The combined class organization for the 49er/49erFX and Nacra 17 will have live streaming available using the SidelineApp and will provide a worldwide audience with access to live and on-demand coverage from the Hauraki Gulf race course. Advances in technology has made broadcasting in sailing more affordable than ever. Using 4G has made it possible to provide reliable streams across the globe, showcasing the sport in the best possible way.
The World Championships will be of huge importance for the sailors and nations competing, preparing for the Olympics with some nations still aiming for qualification. The Royal Akarana Yacht Club is hosting the 206 teams competing from 41 nations comprising 412 athletes.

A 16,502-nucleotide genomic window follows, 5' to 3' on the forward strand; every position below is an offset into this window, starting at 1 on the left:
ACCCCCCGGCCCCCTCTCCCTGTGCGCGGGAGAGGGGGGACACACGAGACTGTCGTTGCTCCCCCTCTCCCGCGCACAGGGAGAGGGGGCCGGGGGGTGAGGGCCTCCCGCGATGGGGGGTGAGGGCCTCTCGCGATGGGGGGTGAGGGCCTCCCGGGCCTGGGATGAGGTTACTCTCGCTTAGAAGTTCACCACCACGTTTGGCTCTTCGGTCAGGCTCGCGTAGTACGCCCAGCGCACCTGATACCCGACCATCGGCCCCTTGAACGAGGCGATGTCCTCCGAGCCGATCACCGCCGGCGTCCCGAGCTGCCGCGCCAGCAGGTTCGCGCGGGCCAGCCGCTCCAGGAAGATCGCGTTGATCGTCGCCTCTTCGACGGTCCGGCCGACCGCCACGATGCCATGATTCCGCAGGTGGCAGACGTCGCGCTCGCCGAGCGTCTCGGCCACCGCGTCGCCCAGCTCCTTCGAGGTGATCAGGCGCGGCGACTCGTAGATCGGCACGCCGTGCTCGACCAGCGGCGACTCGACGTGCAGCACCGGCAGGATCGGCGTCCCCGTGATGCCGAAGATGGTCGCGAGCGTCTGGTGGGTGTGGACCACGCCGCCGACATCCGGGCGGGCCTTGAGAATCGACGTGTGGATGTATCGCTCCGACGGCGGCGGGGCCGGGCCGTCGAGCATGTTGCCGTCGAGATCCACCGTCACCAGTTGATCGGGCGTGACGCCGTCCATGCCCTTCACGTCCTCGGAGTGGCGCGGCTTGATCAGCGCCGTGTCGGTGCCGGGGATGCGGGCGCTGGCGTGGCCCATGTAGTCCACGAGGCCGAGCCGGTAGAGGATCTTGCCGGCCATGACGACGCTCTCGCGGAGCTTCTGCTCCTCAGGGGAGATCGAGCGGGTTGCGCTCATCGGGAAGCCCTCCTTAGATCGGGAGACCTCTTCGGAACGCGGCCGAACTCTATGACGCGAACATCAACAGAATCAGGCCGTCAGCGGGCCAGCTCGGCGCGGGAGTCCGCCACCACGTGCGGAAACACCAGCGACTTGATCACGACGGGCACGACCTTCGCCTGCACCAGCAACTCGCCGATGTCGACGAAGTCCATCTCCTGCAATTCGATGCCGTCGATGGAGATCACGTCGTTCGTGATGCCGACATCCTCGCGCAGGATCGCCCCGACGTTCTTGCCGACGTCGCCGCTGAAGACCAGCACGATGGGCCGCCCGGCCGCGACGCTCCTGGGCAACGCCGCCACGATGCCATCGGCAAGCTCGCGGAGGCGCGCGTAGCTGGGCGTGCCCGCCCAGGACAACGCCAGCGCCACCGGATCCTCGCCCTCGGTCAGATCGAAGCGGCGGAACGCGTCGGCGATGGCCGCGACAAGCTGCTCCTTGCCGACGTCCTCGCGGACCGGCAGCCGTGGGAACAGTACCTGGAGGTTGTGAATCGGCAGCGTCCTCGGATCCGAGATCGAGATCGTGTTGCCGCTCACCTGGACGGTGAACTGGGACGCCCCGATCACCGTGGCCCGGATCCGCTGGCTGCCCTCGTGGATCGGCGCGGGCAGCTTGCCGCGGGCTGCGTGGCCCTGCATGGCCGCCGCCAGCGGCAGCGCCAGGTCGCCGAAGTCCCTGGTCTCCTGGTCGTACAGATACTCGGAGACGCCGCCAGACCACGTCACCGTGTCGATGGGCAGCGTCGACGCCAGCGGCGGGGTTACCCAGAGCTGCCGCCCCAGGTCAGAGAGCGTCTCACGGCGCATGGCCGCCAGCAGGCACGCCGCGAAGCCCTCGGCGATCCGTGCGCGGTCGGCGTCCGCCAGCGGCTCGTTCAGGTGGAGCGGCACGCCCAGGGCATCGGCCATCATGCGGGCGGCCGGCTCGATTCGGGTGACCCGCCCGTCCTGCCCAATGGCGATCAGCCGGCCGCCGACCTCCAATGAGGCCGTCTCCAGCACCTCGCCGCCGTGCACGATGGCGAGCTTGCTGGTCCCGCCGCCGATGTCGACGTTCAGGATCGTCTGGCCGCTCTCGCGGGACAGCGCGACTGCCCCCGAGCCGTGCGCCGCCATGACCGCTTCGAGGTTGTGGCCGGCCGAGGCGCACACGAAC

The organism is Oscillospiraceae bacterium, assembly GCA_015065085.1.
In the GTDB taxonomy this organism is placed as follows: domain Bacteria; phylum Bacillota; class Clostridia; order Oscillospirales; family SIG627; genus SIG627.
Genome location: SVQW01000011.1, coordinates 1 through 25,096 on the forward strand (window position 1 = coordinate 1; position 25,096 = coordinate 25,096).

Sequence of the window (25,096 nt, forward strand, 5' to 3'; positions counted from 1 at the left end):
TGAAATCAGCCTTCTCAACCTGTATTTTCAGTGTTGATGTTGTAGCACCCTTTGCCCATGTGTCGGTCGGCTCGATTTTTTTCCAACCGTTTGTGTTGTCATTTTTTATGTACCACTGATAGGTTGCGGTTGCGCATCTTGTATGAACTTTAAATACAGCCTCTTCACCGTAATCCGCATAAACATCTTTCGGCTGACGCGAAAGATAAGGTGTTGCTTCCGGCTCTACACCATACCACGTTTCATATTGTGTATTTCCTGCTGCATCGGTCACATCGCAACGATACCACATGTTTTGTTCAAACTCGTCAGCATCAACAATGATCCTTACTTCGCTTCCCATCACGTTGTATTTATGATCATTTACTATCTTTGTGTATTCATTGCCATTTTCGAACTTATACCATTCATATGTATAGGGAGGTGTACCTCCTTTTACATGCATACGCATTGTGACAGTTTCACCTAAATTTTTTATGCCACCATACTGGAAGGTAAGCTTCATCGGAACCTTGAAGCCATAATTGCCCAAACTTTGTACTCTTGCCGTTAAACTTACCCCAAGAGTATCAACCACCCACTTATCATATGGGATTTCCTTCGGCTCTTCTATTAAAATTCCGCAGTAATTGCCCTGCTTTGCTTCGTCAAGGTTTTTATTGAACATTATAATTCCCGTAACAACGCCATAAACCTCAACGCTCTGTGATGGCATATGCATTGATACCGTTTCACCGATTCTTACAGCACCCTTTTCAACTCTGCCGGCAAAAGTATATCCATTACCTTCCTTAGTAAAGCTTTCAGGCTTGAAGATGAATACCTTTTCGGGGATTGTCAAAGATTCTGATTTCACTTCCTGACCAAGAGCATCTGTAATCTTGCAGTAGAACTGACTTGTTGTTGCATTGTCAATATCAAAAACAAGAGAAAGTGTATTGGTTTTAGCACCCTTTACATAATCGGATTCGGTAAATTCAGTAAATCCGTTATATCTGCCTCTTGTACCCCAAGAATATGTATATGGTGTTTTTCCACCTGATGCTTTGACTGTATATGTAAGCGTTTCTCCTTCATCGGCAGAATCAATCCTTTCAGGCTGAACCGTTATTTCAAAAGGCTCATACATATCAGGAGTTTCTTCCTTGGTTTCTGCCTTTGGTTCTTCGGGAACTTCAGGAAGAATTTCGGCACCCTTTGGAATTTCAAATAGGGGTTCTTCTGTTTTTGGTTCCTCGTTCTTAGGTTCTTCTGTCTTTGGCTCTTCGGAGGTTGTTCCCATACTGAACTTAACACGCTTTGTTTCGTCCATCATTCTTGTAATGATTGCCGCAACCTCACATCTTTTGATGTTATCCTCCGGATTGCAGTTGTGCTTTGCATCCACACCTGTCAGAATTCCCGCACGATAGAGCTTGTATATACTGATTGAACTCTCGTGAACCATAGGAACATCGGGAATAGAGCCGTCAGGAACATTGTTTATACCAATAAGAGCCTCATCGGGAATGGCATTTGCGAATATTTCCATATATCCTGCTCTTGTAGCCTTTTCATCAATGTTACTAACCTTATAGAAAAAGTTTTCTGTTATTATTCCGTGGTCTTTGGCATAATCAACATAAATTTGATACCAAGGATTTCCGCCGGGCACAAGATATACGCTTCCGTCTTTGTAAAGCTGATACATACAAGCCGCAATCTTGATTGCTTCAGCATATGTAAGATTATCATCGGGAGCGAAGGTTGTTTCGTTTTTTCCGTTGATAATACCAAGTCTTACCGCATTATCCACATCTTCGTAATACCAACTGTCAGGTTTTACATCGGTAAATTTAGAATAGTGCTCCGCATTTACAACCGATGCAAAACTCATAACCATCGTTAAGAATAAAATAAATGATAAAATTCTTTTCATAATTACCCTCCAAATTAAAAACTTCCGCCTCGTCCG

With winter now very much apparent on the northern hemisphere we are looking forward to following all the great events on the southern hemisphere including a lot of the Olympic classes who have their major events for the year with the Tokyo 2020 Olympic Games in Enoshima on the horizon.
I hope that this monthly newsletter continues to provide you with insights into the direction of our organization and our sport. As always, should you have any questions, concerns or insights please feel free to get in contact with me via email, Facebook, or Twitter.